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Thinking about childhood often conjures up images of carefree kids playing dress up or running outside. But even during this fun and breezy time, children can experience stress and anxiety. This can be especially true as they enter school and experience academic and social pressures.
You might be aware that your child has a lot on his or her plate, but when does it become too much? Here are some symptoms you can look for and suggestions to help you move forward.
How children respond to stress can depend on their age, personality and coping skills, but you can generally look for these physical or behavioral changes as warning signs:
- Physical symptoms
- Headaches and stomach pains that have no medical explanation
- Decreased appetite or changes in eating habits
- New or increased bedwetting
- Nightmares and sleep disturbances
- Restlessness, irritability and agitation
- New or increased worrying/fears (fear of strangers, the dark, being alone, etc.)
- Clinginess – not letting you out of their sight
- Anger and aggression
- Mood swings
- Overreacting to normal events
- Regressing to younger behaviors
- Decreased desire to participate in activities that were once exciting
- Withdrawing from friends and family
- Inability to control emotions
- Falling grades in school
- Antisocial behavior – lying, stealing, bullying, refusing to do chores
In younger children, you might notice new habits like hair twirling, thumb sucking or nose picking.
Just like adults, children will become stressed for a variety of reasons. Some of the most common include:
- Big family changes: Events like death, divorce, moving or the introduction of a new sibling can be overwhelming for kids of all ages.
- Academic pressure: Kids who are struggling in school or are constantly seeking perfection can easily become stressed.
- Activity overload: Being involved in lots of activities, sports and clubs – along with academic and family responsibilities can become too much.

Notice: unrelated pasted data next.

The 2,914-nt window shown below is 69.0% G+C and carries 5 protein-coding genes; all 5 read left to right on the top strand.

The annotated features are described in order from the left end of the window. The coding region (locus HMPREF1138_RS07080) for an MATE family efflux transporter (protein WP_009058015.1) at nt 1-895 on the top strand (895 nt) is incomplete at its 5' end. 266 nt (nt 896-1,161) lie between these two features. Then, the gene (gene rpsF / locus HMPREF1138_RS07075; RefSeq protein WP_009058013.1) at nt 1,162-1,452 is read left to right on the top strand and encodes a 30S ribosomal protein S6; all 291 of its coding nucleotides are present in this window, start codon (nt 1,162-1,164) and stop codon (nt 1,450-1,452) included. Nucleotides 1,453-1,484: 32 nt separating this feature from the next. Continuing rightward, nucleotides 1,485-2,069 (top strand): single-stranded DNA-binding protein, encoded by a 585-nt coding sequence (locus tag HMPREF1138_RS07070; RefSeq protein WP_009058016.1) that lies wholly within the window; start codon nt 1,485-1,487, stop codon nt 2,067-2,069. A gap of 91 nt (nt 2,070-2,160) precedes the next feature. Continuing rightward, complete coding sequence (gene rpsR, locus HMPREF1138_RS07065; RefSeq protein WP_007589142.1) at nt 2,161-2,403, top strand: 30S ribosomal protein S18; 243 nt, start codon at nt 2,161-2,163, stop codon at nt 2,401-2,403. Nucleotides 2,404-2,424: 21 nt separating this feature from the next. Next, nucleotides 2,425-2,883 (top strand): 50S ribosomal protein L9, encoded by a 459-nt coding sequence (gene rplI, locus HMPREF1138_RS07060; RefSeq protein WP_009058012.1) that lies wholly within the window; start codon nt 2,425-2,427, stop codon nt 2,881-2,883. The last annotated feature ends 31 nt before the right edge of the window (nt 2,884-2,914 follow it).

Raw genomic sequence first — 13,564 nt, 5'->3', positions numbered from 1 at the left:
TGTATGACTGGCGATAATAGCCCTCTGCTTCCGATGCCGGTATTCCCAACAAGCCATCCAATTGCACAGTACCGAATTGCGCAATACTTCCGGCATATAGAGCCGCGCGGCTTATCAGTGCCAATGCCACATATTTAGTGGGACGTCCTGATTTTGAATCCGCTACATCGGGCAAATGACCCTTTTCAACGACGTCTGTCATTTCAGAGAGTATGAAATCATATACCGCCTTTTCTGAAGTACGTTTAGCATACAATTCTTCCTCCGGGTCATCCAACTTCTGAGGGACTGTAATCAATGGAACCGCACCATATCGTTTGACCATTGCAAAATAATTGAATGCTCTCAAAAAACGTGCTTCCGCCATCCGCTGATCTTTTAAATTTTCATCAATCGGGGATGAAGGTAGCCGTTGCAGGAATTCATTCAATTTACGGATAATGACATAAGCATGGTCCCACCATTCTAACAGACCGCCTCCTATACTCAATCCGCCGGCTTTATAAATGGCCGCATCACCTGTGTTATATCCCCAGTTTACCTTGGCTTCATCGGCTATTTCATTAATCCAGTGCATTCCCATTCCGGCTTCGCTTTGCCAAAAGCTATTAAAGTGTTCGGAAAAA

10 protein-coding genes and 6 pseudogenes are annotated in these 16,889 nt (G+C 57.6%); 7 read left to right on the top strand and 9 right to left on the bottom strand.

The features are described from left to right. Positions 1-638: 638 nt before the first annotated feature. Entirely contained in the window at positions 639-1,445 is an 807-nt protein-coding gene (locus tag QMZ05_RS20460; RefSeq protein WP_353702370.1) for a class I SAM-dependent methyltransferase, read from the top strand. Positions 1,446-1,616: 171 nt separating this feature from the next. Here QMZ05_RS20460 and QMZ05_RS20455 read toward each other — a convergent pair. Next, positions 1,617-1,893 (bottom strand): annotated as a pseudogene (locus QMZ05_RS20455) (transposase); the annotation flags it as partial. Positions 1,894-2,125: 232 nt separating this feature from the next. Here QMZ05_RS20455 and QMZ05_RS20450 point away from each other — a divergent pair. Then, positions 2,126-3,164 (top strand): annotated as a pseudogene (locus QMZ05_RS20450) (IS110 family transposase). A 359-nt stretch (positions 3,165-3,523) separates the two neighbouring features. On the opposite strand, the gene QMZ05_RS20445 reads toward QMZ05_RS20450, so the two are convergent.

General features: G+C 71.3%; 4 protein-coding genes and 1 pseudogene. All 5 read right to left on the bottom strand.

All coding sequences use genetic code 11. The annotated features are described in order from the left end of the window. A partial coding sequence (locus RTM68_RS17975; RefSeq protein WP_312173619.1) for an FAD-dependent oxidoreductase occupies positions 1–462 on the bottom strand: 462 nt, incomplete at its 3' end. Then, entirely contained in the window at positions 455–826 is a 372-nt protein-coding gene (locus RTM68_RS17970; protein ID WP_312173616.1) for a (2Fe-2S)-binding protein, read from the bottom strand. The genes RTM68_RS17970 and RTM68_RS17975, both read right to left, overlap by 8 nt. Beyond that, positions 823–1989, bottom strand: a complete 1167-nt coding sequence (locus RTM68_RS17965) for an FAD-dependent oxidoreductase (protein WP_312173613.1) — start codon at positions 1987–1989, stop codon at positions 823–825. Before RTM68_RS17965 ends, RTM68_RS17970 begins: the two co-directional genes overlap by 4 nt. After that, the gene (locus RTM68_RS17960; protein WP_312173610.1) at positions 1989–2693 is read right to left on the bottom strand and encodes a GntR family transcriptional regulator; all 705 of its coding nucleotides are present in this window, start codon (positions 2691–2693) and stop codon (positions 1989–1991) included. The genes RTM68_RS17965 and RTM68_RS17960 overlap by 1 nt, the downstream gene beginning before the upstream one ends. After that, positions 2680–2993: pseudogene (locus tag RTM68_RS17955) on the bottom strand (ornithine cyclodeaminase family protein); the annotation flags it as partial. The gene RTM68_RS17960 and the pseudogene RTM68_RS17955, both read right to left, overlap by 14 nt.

- Parental troubles: If you’re arguing with your spouse or constantly expressing worries about things like money and your jobs, your child can pick up on it.
- Social struggles: Especially as they get older, kids can start having problems with friends, trying to be popular, experiencing bullying or facing peer pressure.
- World events: As kids become teenagers, they will start becoming more aware of the world around them – and all the stress and turmoil accompanying that knowledge.
Naturally, the more these stressors start to pile up, the higher a child’s stress level can be.
How to Help
While we can’t control our children’s emotions, we can take steps to reduce their stress and give them the tools to cope.
- Open up a dialogue: Make sure your child knows it’s perfectly normal to feel worry or stress from time to time, and that you recognize what they’re going through. It’s helpful to listen without being critical or trying to fix things. Starting a two-way conversation about their feelings will help you problem-solve together.
- Reduce activities: If your child is overwhelmed by school, sports, clubs and how much time it all takes, sit down and discuss how to move forward and provide more down time. This might mean helping to manage your child’s time more effectively and/or cutting back on some activities.
- Model good behavior: Children absorb our feelings and behaviors like a sponge, so be careful to manage your own stress, and pattern healthy expression and coping techniques.
- Create a comforting home: Your child will benefit from having a safe, secure and dependable place to come home to. Be sure to prioritize quality time together – even if they don’t want to talk about their stress. Establishing family routines, and scheduled activities like family dinner or movie night can sometimes go a long way to relieving stress.
- Help them stay healthy: Help your child practice good nutrition and sleep habits – they help more than we might think.
- Prepare them for stressful situations: If you know ahead of time about a stressful event – such as a doctor’s appointment or seeing an ill relative – help your child prepare emotionally by talking about it or explaining what will happen beforehand.
When to Seek Professional Help
Parents often can help their children work through stress and teach positive management skills. But if your child’s daily routine is impacted, or they seem to suffer from anxiety, early intervention by a professional can help. A good place to start is your pediatrician or family doctor, who can refer you to a therapist or a counselor.
At Loudoun Pediatric Associates, we believe in being advocates for your children in every aspect of their lives. We’re here to help you manage your child’s stress and anxiety as part of our focus on whole child health.